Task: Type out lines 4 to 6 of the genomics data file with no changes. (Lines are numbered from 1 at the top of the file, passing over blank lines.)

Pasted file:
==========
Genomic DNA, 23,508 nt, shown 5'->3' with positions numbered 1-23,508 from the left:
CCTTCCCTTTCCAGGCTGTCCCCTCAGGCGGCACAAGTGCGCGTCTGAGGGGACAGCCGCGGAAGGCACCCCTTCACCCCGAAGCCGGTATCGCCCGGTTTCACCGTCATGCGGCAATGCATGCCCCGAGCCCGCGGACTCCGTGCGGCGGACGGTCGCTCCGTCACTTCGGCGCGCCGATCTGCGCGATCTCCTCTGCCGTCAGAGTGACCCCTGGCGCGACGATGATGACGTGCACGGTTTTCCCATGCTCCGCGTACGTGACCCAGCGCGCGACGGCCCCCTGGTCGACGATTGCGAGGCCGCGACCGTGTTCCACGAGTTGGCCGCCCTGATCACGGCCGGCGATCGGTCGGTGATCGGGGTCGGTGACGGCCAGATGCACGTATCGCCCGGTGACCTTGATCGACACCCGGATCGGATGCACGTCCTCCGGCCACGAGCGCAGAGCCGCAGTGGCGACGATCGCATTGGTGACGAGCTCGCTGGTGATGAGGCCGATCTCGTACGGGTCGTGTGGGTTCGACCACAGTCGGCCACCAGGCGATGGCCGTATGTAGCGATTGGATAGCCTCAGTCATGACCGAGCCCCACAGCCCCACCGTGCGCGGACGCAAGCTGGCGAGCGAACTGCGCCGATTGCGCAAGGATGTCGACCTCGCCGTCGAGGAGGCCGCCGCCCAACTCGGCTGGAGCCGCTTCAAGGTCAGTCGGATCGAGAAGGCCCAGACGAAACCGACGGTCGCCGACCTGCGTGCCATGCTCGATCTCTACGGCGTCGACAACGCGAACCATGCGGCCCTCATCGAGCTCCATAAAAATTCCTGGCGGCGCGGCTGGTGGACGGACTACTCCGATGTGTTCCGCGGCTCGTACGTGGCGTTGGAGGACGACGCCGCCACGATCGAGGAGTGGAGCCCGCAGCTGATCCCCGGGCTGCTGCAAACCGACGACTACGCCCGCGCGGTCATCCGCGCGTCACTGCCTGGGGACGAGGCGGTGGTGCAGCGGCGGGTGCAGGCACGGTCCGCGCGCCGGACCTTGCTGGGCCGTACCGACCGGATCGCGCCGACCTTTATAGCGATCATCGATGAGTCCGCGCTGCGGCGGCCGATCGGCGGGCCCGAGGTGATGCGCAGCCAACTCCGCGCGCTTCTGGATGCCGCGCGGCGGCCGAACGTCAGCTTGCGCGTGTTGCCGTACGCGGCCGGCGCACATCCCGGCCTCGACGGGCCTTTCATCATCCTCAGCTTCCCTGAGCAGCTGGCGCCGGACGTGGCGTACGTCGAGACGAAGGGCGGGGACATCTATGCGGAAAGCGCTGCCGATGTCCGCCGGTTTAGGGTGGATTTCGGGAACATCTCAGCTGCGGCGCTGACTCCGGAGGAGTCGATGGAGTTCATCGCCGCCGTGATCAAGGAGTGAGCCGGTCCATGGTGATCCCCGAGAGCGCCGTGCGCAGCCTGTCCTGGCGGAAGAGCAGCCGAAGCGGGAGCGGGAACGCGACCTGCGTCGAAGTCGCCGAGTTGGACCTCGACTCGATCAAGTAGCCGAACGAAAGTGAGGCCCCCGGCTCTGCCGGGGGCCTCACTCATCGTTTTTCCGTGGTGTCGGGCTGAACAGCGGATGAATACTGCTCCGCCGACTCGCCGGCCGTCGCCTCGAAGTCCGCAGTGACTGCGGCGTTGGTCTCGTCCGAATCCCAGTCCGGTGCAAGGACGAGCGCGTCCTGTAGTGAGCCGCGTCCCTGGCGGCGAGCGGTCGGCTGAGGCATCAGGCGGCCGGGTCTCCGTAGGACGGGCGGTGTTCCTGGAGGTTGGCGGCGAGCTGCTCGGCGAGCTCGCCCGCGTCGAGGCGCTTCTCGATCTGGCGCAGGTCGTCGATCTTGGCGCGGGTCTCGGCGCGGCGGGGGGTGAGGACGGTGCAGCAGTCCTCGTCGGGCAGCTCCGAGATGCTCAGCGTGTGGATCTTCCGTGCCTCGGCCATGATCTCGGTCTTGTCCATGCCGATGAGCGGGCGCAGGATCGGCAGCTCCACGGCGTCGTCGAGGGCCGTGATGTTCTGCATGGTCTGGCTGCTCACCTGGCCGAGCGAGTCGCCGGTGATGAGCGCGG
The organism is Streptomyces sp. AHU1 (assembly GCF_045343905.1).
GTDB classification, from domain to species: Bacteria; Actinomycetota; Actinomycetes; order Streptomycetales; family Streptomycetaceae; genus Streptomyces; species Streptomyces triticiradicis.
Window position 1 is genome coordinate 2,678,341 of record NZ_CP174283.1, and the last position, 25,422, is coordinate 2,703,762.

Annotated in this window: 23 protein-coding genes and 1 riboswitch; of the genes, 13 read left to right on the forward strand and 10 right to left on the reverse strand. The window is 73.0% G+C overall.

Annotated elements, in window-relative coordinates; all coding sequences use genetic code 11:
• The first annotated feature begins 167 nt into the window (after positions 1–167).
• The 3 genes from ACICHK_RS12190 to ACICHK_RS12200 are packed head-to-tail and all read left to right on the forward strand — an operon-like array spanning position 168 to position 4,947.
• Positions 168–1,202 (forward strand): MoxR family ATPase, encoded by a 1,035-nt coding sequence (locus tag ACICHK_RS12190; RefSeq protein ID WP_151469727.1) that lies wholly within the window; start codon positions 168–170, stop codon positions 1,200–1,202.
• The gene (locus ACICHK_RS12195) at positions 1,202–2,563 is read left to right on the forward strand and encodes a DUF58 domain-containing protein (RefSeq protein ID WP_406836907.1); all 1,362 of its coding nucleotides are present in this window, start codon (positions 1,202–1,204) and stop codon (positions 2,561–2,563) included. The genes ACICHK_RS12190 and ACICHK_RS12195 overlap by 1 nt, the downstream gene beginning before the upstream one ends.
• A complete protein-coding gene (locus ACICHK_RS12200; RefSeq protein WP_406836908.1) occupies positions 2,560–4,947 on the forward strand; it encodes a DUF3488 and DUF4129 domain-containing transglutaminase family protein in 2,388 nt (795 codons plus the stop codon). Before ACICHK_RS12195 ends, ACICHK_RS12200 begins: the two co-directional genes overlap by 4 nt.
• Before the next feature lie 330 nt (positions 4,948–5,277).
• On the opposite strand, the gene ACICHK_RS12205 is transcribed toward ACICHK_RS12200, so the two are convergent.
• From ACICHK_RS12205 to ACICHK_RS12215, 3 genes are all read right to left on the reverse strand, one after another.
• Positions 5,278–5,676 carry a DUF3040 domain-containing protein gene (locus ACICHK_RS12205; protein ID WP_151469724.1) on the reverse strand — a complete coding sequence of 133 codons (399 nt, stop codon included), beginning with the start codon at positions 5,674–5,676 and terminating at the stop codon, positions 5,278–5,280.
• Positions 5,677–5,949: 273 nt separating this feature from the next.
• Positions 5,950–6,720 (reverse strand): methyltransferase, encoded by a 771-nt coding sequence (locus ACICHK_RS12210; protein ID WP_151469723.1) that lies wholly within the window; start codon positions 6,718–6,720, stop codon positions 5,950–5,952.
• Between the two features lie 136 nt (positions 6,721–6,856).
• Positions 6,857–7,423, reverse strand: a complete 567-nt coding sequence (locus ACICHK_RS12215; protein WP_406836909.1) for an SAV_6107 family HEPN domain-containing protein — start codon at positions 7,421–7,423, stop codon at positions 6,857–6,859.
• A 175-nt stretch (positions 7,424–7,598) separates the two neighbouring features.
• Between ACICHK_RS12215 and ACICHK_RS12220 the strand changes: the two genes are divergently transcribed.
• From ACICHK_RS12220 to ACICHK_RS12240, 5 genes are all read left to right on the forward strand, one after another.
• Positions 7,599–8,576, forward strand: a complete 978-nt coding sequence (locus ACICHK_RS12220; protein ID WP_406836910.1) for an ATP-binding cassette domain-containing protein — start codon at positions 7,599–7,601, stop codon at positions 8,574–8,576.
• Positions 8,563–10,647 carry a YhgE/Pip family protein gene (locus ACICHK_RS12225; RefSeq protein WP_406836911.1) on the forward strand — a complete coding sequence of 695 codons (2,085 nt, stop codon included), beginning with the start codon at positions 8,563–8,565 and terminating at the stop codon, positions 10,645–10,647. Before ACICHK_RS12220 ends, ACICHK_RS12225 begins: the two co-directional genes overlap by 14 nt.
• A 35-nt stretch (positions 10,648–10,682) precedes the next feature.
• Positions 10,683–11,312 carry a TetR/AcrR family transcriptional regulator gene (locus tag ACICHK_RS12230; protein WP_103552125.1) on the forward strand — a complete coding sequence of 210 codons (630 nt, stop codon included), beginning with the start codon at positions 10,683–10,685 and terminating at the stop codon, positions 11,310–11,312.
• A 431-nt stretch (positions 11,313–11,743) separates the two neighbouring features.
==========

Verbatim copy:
GTDB classification, from domain to species: Bacteria; Actinomycetota; Actinomycetes; order Streptomycetales; family Streptomycetaceae; genus Streptomyces; species Streptomyces triticiradicis.
Window position 1 is genome coordinate 2,678,341 of record NZ_CP174283.1, and the last position, 25,422, is coordinate 2,703,762.

Annotated in this window: 23 protein-coding genes and 1 riboswitch; of the genes, 13 read left to right on the forward strand and 10 right to left on the reverse strand. The window is 73.0% G+C overall.